The Dharmapeda
I. The Twin Verses
        All that we are is the result of what we have thought: it is
 founded on our thoughts, it is made up of our thoughts. If a
person speaks or acts from an evil thought, pain follows them, as the wheel
follows the foot of the ox that draws the carriage.
    All that we are is the result of what we have thought: it is 
founded on our thoughts, it is made up of our thoughts. If a
person 
speaks or acts with a pure thought, happiness follows them,
like a shadow that never leaves them.
        "They abused me, they beat me, they defeated me, they
robbed me"--in those who harbor such thoughts hatred will
never cease.
        "They abused me, they beat me, they defeated me, they
robbed me"--in those who do not harbor such thoughts hatred
will cease.
        For hatred does not cease by hatred at any time, hatred
ceases by Love--this is an eternal Law...
        Those who imagine truth in untruth, and see untruth in
truth, never arrive at truth, but follow vain desires.
        Those who know truth in truth, and untruth in untruth,
arrive at truth, and follow true desires.

                                      II.

                                  On Reason 

    Reasoning is the Path of Nirvana; thoughtlessness the path
of death. Those who Reason do not die; those who are
thoughtless are as if dead already.
        Having understood this clearly, those who have
progressed in Reason delight in Reason, and rejoice in the
Knowledge of the Elect.
        These wise people, meditative, steady, always exerting
strong powers, attain to Nirvana, the highest happiness.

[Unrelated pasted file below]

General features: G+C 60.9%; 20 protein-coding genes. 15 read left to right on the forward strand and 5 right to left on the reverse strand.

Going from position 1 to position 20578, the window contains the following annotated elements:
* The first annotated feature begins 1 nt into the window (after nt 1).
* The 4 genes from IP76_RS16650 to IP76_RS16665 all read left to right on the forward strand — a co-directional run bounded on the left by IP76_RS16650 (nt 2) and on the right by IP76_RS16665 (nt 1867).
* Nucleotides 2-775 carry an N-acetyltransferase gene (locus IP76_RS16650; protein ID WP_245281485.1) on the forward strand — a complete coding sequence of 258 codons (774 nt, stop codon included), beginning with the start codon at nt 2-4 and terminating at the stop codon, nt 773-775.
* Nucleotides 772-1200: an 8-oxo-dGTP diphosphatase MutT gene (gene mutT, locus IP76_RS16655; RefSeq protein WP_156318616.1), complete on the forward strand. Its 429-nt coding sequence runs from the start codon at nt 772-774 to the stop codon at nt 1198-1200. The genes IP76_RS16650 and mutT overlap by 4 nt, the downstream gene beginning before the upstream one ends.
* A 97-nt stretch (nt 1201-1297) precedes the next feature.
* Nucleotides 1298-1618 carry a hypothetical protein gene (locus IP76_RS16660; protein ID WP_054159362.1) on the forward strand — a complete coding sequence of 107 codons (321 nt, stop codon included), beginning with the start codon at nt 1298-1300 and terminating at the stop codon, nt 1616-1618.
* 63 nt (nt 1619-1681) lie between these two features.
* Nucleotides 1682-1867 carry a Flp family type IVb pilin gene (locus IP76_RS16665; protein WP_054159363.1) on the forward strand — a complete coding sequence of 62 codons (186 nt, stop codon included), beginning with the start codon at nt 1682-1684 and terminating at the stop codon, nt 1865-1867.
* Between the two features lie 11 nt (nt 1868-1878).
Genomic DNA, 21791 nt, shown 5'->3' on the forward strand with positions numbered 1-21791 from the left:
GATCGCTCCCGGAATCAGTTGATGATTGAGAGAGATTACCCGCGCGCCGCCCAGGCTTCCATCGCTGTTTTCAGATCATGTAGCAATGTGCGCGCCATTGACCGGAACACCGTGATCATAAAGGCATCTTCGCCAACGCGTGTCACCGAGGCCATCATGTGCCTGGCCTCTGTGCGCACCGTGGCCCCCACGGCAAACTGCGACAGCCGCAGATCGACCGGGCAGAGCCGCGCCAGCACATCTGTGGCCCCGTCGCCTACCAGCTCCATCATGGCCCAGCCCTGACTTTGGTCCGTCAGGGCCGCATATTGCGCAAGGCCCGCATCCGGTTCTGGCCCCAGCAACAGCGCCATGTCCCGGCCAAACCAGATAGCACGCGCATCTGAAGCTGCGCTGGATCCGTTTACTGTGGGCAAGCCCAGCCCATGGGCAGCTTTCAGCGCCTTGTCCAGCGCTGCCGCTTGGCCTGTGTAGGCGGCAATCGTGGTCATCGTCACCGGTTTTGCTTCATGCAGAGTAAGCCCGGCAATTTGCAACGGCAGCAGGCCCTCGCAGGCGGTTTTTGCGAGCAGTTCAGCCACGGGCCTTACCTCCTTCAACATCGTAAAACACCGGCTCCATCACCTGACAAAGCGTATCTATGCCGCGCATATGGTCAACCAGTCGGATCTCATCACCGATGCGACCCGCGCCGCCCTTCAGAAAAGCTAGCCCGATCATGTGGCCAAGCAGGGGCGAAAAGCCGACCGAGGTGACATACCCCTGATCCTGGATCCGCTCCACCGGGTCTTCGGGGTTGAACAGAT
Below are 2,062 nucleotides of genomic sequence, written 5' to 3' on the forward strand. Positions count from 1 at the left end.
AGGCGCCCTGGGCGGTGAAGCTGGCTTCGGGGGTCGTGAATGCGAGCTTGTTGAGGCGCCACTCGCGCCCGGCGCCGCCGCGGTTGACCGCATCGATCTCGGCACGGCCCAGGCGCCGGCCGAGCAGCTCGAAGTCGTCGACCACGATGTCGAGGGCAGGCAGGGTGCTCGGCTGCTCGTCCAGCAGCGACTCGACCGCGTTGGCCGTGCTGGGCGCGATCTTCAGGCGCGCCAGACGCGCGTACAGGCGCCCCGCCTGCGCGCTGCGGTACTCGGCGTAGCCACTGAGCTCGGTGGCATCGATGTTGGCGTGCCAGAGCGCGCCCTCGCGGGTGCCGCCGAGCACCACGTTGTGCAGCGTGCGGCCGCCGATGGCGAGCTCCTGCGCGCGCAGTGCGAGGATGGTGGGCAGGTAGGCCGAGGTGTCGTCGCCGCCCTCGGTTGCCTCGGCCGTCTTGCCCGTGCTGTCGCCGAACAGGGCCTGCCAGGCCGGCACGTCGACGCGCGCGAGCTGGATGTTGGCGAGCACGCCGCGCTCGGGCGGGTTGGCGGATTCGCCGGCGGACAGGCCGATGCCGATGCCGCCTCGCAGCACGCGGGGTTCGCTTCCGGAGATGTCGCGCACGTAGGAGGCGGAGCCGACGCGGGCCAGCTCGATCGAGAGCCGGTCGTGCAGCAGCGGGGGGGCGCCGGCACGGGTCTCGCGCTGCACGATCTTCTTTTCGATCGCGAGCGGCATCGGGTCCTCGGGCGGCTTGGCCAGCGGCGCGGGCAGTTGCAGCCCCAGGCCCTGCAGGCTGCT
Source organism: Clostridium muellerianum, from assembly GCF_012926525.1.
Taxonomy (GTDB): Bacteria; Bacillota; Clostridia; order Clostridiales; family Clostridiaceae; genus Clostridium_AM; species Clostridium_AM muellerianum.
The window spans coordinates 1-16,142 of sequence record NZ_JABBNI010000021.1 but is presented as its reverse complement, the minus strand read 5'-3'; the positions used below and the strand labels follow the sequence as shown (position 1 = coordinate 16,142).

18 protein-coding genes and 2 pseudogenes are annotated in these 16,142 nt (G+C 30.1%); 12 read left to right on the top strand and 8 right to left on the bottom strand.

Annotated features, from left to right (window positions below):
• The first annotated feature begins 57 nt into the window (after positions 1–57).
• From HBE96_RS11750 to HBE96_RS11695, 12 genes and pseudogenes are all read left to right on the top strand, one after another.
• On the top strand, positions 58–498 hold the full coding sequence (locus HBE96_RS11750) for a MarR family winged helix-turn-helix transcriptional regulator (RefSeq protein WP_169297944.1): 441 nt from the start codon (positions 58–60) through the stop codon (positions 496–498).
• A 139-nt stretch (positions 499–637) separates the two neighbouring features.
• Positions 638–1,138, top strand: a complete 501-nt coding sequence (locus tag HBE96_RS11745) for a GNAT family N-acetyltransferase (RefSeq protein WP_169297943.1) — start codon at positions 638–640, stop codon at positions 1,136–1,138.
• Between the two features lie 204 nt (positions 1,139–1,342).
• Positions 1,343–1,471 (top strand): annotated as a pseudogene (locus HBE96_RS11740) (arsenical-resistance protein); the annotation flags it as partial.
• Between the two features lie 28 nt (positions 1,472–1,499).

By Reason did Maghavan (Indra) rise to the lordship of 
the Gods. People praise Reason, thoughtlessness is always 
condemned. 
        A bhikshu who delights in Reason, who looks with fear on 
thoughtlessness, moves about like fire, burning all their fetters,
small or large.
        A bhikshu who delights in Reason, who looks with fear on 
thoughtlessness, cannot fall away from their pure state--they
are close to Nirvana.

                                   III.

                                 Thought

    As a fletcher makes straight their arrow, a wise person
makes straight their trembling and unsteady thought, which is
difficult to guard, difficult to hold back.
        As a fish taken from its watery home and thrown on the
dry ground, our thought trembles all over in order to escape
the dominion of mara, the tempter.
        It is good to tame the mind, which is difficult to hold in
and flighty, rushing wherever it leans; a tamed mind brings
happiness...
        Knowing that the mind is fragile like a jar, and making
their thought firm like a fortress, one should attack mara, the
tempter, with the weapon of Knowledge; one should watch it
when conquered, and should never forget.

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